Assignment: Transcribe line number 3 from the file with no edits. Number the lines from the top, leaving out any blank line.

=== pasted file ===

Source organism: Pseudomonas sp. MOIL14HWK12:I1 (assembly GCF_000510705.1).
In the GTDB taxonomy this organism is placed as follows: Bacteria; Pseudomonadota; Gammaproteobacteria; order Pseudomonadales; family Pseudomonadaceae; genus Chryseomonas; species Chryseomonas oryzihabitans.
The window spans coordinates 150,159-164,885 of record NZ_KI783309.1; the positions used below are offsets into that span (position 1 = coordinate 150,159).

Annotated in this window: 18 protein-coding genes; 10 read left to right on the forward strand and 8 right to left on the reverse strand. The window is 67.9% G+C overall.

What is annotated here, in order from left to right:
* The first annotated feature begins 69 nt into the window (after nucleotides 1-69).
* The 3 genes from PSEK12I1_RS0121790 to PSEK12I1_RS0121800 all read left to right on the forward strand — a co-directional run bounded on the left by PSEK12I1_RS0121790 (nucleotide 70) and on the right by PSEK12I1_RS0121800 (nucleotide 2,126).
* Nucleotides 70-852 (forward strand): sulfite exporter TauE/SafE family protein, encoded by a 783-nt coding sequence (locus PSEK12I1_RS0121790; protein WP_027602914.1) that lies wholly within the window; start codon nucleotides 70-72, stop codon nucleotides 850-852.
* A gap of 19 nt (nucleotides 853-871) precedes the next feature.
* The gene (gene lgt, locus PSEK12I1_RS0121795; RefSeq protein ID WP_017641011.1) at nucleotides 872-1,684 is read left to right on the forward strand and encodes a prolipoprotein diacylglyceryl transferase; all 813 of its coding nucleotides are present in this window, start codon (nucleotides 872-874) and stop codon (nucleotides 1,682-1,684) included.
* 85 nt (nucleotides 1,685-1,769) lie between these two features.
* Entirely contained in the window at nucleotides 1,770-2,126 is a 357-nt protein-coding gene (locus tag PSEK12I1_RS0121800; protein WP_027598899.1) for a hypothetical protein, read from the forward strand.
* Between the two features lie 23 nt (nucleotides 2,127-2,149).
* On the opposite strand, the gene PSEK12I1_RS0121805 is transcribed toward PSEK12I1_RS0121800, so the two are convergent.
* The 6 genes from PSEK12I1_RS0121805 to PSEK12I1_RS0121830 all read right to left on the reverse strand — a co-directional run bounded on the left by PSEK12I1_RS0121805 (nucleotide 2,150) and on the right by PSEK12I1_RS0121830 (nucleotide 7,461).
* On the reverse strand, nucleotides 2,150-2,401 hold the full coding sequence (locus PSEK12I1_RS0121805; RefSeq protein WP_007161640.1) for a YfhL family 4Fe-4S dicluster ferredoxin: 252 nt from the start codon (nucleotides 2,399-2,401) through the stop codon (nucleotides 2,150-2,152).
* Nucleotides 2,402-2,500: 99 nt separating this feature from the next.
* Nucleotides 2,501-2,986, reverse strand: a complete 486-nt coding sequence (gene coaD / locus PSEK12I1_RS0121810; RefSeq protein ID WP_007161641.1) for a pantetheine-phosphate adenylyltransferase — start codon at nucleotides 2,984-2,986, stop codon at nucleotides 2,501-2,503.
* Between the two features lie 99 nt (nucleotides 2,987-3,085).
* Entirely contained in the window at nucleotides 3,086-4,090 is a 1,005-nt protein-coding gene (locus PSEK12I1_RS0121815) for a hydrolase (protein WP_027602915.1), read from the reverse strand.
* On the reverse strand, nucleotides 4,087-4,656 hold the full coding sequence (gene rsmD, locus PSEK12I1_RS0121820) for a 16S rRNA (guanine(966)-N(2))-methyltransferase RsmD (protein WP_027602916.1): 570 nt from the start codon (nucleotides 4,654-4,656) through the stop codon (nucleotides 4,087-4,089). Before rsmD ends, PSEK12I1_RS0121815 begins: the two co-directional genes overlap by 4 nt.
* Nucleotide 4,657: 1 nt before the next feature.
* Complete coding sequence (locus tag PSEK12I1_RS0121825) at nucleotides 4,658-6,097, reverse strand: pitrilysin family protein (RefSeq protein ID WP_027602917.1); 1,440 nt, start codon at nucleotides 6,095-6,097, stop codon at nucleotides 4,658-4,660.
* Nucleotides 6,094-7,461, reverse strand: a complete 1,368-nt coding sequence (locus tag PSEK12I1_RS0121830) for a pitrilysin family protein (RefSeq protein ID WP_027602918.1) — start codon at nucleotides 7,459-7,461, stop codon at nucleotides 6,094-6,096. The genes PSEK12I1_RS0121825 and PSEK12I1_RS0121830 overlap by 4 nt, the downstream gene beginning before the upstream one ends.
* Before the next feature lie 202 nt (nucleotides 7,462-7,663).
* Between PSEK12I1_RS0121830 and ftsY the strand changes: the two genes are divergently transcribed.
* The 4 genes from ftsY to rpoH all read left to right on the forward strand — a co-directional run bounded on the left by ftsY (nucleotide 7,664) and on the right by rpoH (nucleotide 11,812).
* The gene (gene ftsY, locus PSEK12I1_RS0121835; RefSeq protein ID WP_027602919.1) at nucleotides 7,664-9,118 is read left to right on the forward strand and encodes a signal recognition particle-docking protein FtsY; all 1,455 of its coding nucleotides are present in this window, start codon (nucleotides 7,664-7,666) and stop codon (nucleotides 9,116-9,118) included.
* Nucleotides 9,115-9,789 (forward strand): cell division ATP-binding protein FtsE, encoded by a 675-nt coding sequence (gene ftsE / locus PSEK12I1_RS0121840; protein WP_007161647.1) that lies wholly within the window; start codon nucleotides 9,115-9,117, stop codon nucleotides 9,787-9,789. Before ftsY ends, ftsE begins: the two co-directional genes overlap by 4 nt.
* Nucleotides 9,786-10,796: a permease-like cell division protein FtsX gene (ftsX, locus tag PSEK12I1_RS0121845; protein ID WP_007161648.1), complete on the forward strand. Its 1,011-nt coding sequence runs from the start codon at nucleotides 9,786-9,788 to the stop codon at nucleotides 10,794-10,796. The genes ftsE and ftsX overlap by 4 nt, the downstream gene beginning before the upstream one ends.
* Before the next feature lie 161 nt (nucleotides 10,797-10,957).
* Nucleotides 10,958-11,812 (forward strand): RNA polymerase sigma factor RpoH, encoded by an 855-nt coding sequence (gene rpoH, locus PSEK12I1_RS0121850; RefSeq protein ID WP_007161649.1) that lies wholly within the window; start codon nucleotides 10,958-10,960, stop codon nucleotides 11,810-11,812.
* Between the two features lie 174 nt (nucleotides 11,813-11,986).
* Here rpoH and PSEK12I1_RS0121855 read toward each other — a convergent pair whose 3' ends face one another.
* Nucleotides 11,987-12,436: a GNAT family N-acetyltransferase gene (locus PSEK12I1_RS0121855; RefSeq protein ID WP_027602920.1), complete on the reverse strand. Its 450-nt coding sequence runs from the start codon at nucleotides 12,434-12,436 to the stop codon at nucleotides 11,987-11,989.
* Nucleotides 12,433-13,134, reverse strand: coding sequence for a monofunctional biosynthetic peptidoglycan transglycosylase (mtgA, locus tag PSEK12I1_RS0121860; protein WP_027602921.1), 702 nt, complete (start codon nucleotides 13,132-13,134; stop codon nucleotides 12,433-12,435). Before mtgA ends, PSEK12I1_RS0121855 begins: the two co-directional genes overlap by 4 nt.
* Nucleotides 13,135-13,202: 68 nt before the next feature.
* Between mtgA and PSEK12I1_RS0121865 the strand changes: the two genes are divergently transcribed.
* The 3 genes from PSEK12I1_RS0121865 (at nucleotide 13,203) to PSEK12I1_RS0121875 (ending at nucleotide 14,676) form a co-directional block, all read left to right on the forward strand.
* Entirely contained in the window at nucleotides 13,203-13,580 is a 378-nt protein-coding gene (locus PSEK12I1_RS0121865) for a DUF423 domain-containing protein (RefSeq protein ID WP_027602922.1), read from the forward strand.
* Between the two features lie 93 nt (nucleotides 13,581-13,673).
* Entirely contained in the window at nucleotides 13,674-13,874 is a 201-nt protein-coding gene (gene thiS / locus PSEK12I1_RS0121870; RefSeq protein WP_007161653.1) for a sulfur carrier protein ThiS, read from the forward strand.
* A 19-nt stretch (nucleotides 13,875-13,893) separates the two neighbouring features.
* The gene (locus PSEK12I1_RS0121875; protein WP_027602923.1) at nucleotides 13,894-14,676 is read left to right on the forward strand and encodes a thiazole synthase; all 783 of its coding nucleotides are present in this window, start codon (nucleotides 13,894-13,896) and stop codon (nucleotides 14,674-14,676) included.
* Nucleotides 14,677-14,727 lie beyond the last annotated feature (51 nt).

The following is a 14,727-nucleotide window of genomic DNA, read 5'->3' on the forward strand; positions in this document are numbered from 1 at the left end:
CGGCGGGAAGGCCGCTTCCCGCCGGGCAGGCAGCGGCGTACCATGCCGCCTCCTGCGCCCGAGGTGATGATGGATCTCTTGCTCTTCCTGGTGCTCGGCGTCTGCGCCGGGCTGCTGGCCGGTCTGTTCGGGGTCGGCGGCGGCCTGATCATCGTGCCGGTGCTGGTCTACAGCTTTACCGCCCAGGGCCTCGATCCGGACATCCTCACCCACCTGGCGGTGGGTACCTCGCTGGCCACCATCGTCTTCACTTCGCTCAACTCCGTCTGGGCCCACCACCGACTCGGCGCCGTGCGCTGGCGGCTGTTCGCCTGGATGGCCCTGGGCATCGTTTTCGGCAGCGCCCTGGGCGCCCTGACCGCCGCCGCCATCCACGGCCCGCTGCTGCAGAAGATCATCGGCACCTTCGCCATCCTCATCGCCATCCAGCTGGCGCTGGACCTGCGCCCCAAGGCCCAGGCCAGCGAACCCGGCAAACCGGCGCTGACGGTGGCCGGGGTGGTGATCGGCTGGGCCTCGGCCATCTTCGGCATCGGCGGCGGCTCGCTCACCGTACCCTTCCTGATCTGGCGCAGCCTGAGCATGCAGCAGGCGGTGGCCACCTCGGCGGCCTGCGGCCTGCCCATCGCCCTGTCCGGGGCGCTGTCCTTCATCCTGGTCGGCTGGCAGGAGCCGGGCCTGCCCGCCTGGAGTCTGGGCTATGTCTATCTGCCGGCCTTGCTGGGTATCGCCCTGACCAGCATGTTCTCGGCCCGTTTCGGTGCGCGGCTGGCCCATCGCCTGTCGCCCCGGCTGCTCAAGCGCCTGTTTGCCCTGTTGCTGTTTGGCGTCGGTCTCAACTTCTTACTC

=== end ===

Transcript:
The window spans coordinates 150,159-164,885 of record NZ_KI783309.1; the positions used below are offsets into that span (position 1 = coordinate 150,159).